Boston-area artist Doug Kornfeld has been busily designing and submitting public art proposals for years with success, and with greater frequency seeing them coming to fruition here in the Greater Boston area. Many of his works have narrative qualities to them, and he is known for incorporating the international icons for man and woman into many of his projects.
He’s designed metal outdoor sculptures for sites that include a dynamic entryway for Indiana State University’s student recreation center; a dramatic and sprawling grounds scene for the Judicial Building of St. Petersburg, Florida; and a “tree of life” for the Clinton Avenue School of New Haven, Connecticut. For his hometown of Denver, Colorado, he created a striking indoor wall feature at the Civic Center Bus Station, and an outdoor sculpture for City Park.
In May of 2009, his bright red contemporary male icon “Ozmandias” was installed on the grounds of the DeCordova Sculpture Park in Lincoln, Massachusetts, and in the fall of that year Doug had the truly distinctive honor of having the piece featured in a Zippy comic strip. It doesn’t get much better than that.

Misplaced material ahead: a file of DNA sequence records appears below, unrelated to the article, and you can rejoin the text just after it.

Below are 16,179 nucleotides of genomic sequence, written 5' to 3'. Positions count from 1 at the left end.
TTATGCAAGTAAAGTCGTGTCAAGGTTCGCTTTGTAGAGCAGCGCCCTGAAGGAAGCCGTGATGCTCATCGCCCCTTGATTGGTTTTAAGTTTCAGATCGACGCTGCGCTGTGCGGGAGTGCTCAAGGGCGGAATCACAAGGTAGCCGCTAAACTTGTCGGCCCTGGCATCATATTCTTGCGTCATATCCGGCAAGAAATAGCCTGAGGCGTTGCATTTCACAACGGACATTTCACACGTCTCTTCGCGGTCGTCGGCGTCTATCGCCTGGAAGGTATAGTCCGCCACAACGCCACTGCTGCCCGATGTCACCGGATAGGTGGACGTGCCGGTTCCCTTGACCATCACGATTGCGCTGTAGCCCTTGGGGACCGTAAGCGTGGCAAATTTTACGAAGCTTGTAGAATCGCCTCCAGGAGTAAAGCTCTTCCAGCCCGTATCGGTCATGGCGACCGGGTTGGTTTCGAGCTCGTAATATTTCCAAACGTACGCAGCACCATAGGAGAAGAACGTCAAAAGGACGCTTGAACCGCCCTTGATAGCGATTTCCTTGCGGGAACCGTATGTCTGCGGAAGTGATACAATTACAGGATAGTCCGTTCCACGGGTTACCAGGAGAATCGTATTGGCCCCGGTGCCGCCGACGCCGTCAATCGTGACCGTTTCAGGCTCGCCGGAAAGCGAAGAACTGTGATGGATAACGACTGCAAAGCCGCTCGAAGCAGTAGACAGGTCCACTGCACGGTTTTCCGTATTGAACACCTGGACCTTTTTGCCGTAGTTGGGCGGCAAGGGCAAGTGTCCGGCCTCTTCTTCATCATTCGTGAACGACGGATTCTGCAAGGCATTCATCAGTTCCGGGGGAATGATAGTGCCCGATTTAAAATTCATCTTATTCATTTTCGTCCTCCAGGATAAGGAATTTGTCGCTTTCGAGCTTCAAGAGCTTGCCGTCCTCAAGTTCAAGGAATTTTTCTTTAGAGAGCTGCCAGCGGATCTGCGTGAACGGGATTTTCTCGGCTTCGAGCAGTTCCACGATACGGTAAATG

But wait – there’s more! On Tremont Street in Boston’s South End, Doug’s designs have found their way into the men’s and women’s restrooms at the Boston Center for the Arts, and even more recently, they’ve popped up on the grounds of Mozart Park in Boston’s Jamaica Plain neighborhood as the skyward-bound “Reach,” an apt metaphor for Doug’s rising star on the public art landscape. Doug knows how to blend mindscape with landscape, whether indoors or out.
To see a more comprehensive portfolio of Doug Kornfeld’s public art installations, museum and gallery exhibitions, and a section on his virtual art (sculpture designed for the Web) visit his website at http://www.awaka-inc.com. There, Doug explains and shows what’s involved in the fabrication and installation processes of some of the works. You’ll get to see the more intricate details of these pieces.
Or better yet, visit them in person! How about a Doug Kornfeld public art daytrip?